There is growing emphasis on preventing the transmission of HIV as being easily as important as seeking a cure once the disease is contracted.
The recently concluded XIX International AIDS Conference in Washington, DC concentrated on a range of AIDS-related interventions, with prevention one of the most important.
"We have to address the needs, challenges and opportunities for development of multiple prevention technologies that would provide simultaneous protection against HIV, other sexually transmitted infections and unintended pregnancies" said Dr Helen Rees, Executive Director, Wits Reproductive Health and HIV Institute, University of the Witwatersrand, South Africa, co-chaired a satellite session at on combination prfevention methods for women.
Dr Rees echoed what Badri Saxena, president of Microbicides Society of India, said to before the Wasington conference opened.
"There is not one preventive product for HIV,” Saxena said. “There have to be several tools available – microbicides, vaccines and, in some cases, male circumcision, among others. And there has to be better use of existing methods like the male and female condoms. When there was a big epidemic of HIV/AIDS in the 1980s America turned the tide by effective use of barrier preventive products like condoms and safer sex practices.”
For countries like India, Africa and China the healthcare delivery systems must improve the implementation and effectiveness of existing technologies, and then work for newer technologies, Saxena continued.
“This requires training of manpower, more public participation and safe sexual practices and behavior. In India non-HIV sexually transmitted infections like Human Papilloma Virus and cervical cancer are a big problem with an estimated 3 million people suffering from them every year. These people are at risk for HIV, so better control of such infections is more essential to prevent HIV in the country. New technologies are welcome because no one method suits all, and it is for men and women who are most at risk to choose."
Multiple prevention technologies for sexual and reproductive health, also called combination or dual technologies, include vaccines, microbicides and devices like intravaginal rings and diaphragms and are designed to address multiple sexual and reproductive health needs, including prevention of unintended pregnancies, sexually transmitted diseases including HIV, and other reproductive tract infections.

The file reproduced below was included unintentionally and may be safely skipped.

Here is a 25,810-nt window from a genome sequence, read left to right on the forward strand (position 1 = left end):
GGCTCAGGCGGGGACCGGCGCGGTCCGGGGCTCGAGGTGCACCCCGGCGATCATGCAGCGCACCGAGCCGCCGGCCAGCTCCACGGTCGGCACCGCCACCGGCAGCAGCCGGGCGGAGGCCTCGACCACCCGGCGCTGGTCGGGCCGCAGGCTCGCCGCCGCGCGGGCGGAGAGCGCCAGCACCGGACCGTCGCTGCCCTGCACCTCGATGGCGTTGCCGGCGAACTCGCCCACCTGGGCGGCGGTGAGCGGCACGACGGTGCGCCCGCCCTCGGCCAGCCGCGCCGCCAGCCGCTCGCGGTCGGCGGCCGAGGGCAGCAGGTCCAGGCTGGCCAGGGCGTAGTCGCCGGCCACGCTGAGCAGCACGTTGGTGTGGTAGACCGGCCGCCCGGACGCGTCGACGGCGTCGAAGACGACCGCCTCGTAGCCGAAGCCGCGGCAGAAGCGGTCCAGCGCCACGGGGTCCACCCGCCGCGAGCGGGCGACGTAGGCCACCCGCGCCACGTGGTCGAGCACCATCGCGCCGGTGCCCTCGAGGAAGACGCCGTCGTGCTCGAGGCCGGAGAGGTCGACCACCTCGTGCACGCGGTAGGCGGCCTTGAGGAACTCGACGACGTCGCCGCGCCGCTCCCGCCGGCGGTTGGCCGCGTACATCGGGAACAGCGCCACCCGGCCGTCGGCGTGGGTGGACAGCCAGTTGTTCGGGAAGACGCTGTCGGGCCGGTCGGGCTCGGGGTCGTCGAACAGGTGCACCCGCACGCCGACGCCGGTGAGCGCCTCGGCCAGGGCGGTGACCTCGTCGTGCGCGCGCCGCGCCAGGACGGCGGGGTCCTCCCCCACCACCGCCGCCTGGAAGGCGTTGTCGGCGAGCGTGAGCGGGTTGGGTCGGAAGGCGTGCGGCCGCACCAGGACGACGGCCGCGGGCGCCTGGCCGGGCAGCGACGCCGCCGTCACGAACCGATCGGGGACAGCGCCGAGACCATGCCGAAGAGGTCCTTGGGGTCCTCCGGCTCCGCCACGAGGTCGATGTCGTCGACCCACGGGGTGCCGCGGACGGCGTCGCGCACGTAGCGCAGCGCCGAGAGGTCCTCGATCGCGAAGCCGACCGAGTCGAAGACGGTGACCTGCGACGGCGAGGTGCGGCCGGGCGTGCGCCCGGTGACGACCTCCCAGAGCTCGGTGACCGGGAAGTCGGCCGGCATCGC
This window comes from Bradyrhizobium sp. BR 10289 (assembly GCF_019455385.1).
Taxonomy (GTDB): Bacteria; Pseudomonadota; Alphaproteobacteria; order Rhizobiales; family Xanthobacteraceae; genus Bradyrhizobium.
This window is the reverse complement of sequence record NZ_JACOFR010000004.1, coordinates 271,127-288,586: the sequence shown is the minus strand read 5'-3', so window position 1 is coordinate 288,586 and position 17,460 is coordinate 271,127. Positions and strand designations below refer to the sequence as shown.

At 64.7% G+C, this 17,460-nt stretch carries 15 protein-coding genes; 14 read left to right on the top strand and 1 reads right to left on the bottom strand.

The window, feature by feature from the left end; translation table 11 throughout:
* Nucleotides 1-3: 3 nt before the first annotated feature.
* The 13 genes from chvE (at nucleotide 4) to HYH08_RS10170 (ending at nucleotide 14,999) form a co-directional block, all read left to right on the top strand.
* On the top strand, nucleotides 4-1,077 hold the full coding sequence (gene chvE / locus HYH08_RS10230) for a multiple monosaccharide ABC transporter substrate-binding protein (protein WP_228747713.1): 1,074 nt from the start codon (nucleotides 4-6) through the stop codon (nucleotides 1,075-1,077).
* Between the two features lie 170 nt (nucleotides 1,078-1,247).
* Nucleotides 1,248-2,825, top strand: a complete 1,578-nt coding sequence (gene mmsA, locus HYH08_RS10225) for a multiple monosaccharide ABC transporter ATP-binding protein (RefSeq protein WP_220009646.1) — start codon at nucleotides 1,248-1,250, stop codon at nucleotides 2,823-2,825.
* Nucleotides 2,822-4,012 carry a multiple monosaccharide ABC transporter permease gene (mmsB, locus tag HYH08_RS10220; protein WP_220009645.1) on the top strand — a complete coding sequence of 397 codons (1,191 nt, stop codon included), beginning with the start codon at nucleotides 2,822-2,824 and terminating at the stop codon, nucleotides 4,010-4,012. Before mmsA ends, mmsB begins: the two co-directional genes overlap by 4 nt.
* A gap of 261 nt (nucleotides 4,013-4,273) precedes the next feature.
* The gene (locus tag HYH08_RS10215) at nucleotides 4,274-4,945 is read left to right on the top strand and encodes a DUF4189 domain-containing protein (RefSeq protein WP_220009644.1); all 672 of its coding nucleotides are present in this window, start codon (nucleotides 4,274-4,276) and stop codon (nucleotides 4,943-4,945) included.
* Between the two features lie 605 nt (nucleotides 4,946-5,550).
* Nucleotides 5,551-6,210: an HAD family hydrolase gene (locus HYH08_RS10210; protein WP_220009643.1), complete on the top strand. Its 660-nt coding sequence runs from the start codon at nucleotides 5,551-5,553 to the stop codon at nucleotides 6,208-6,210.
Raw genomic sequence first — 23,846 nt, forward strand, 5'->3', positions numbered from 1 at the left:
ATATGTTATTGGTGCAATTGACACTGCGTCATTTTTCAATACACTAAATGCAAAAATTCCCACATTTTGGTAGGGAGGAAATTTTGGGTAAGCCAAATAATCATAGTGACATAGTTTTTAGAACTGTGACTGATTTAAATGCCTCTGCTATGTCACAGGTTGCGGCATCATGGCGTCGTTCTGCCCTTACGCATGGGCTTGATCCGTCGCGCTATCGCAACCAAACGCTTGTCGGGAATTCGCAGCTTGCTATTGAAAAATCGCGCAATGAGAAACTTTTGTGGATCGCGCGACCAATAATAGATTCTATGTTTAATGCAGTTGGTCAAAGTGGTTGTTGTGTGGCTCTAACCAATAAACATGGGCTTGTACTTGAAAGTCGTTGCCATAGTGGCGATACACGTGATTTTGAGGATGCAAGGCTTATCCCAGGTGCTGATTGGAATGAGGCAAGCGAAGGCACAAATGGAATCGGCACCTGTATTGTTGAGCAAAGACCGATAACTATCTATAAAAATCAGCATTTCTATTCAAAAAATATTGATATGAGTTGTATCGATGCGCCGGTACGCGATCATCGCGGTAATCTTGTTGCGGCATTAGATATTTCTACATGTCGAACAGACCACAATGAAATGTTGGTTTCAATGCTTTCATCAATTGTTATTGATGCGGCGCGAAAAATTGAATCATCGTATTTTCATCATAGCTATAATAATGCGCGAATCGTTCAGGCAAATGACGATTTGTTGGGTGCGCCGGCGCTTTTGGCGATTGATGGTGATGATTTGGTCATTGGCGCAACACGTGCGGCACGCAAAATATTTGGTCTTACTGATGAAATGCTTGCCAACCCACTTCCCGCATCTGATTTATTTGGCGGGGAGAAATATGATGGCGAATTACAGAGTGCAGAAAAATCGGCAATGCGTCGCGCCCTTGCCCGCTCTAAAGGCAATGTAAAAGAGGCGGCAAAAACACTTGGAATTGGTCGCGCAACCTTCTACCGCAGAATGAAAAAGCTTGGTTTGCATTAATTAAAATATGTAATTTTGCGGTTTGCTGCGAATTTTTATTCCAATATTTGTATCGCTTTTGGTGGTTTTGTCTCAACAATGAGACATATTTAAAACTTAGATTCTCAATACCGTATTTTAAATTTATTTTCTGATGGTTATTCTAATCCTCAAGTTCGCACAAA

Multiple prevention technologies are some of the most innovative health products under development to simultaneously prevent unintended pregnancies and sexually transmitted infections including HIV. Technologies that are safe, acceptable, affordable and easily available can improve health across the world.
Promising innovations include multipurpose vaccines and gels, easier-to-use vaginal rings and single-sized diaphragms that may provide simultaneous protection against unintended pregnancy and infection and have a major impact on the health of women and their families. New microbicide gels can lead to declines in HIV and STIs while contraceptive technologies appropriate for dual use can increase the positive global health impacts of family planning.
The pipeline of multiple technology products currently relies on combining anti-retroviral drugs and hormonal contraceptives. At present one antiu-retroviral, tenovofir, has proof of concept as a topical agent and another, dapivirine, will enter clinical efficacy testing in rings in 2012.
Women worldwide bear the social, health and economic burden of unintended pregnancies and STIs which are great public health challenges. Unprotected sex puts women at simultaneous risk of HIV, other sexually transmitted infections and unintended pregnancy—all of which can impose heavy burdens on mortality and morbidity. Multipurpose technologies integrating contraception and prevention of HIV and other sexually transmitted infections would address these combined risks and, with improved uptake, enhance public health impact. Effective, safe and affordable such technologies would save lives and money and improve the health of women and their families worldwide.